The knowledge to know that someone can be equal, but not treated equally can be discouraging to most. Instead George uses this steam to motivate his dream of being free. One can only take so much before change is necessary. The is shown when George says, “I have been careful, and I have been patient, but it's growing worse and worse; flesh and blood can't bear it any longer;—every chance he can get to insult and torment me, he takes. The decision became clearer that this situation will only get
In the autobiography, “Narrative of the life of Frederick Douglass,” Douglass narrates his personal experience of being a slave and what steps he took to relinquish him from slavery and become a free man. Douglass uses vivid imagery in order to really depict what was really happening under the slaveholder’s hands. Without these images, his life story would have been in vain and everything he endured to achieve his dream of freedom along with it. Douglass’ style of writing, in his autobiography, is relative to the time when he wrote it. Not only did he want to voice the inhumane treatments brought upon other slaves, but he also wanted to let them know not to lose confidence, dignity or self-worth.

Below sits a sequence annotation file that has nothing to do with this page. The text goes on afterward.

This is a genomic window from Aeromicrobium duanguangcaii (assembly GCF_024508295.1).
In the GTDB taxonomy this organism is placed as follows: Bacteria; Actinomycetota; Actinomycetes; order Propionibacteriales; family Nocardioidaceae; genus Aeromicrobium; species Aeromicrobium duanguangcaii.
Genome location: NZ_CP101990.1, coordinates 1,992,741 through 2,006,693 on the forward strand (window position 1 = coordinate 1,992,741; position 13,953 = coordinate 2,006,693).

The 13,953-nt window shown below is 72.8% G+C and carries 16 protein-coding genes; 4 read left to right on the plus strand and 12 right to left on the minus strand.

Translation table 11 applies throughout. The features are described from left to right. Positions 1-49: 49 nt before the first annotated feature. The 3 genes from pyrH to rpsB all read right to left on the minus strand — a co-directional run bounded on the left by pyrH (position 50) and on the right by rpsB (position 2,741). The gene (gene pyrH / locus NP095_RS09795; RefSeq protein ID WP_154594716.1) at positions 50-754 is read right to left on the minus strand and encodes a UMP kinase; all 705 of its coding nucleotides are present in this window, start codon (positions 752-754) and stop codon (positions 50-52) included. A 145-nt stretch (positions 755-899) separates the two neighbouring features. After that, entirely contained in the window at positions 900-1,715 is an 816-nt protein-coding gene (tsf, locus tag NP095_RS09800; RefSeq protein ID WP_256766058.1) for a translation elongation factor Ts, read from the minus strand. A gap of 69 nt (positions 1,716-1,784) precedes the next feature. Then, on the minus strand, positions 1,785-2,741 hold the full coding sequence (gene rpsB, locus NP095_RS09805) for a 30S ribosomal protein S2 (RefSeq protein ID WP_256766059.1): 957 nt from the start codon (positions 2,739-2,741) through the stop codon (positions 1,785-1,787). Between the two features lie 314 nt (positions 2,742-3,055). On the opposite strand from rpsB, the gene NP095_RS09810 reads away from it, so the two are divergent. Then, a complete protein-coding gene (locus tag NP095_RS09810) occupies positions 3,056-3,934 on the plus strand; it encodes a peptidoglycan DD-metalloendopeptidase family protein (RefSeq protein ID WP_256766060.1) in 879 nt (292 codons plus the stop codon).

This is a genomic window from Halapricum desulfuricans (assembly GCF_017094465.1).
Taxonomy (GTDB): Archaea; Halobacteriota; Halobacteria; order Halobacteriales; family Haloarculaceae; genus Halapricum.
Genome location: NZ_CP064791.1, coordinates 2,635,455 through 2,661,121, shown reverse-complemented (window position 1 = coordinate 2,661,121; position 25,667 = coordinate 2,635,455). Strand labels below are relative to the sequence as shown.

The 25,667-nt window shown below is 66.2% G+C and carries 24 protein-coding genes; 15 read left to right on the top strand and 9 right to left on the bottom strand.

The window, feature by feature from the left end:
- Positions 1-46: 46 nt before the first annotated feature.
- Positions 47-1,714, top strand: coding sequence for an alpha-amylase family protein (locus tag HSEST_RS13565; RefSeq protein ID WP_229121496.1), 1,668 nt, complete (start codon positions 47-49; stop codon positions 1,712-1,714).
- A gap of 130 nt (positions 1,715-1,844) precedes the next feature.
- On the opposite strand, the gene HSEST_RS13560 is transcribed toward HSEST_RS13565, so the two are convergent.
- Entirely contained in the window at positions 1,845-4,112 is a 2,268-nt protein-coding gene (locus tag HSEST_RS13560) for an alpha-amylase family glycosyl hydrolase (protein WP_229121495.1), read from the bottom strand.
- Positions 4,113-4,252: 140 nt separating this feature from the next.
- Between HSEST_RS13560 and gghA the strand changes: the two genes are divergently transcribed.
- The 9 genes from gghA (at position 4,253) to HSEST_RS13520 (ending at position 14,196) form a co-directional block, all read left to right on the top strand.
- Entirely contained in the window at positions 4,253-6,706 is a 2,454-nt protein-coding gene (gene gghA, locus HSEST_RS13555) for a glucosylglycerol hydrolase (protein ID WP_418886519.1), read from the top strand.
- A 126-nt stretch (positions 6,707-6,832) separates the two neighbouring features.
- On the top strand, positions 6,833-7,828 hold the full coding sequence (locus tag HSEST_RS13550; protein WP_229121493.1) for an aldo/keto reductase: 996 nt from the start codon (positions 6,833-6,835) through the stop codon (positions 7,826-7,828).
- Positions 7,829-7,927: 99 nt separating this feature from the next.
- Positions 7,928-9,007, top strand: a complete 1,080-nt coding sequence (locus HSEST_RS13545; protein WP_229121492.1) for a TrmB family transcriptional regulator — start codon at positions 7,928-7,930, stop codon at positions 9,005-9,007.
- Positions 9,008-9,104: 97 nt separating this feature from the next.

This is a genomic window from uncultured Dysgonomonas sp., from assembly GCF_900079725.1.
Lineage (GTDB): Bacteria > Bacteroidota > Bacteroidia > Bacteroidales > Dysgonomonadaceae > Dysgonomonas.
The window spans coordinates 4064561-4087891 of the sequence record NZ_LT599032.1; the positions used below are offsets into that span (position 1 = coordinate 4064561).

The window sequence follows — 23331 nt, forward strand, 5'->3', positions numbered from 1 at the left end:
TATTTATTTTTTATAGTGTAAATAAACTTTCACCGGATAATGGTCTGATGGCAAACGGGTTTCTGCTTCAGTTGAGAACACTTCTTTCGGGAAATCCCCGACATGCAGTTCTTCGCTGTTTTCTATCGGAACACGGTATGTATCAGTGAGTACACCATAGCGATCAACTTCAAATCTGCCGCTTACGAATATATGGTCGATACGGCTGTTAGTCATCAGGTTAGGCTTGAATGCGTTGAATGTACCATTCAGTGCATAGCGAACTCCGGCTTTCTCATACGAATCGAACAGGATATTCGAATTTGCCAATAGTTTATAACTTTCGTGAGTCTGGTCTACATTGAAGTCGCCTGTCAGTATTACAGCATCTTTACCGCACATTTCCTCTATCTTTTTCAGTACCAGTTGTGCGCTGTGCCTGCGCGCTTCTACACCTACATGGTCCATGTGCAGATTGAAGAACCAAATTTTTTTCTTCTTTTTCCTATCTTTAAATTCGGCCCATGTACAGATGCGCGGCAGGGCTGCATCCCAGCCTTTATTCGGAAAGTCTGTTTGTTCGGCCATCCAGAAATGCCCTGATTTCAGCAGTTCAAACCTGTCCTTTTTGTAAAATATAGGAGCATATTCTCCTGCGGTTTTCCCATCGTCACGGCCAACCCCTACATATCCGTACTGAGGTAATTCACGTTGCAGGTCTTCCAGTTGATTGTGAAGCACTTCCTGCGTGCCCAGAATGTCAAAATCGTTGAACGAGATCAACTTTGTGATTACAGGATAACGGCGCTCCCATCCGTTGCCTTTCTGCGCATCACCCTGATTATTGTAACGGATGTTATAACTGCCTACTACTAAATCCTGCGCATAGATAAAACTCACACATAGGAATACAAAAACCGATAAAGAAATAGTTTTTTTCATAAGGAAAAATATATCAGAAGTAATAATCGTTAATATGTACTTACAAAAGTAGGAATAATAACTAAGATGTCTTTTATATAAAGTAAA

Narratives of the life of Frederick Douglass Frederick Douglass Narratives of the life of Frederick Douglass is a auto biography written by Frederick Douglass, to give you the true and most vivid mental images of what it really was to be a slave. This autobiography made me tear up in some if not all chapters or all 58 pages. This book helps you realize how slavery was just plain and simply the most unfair, painful, depressing, and unrighteous thing and one can endure let alone try and overcome. Frederick Douglass was one of the few super intelligent and fearless former slaves who could use his surroundings to not only help himself but also to later on help the ones still in bondage. Its really messed up how slaves and colored people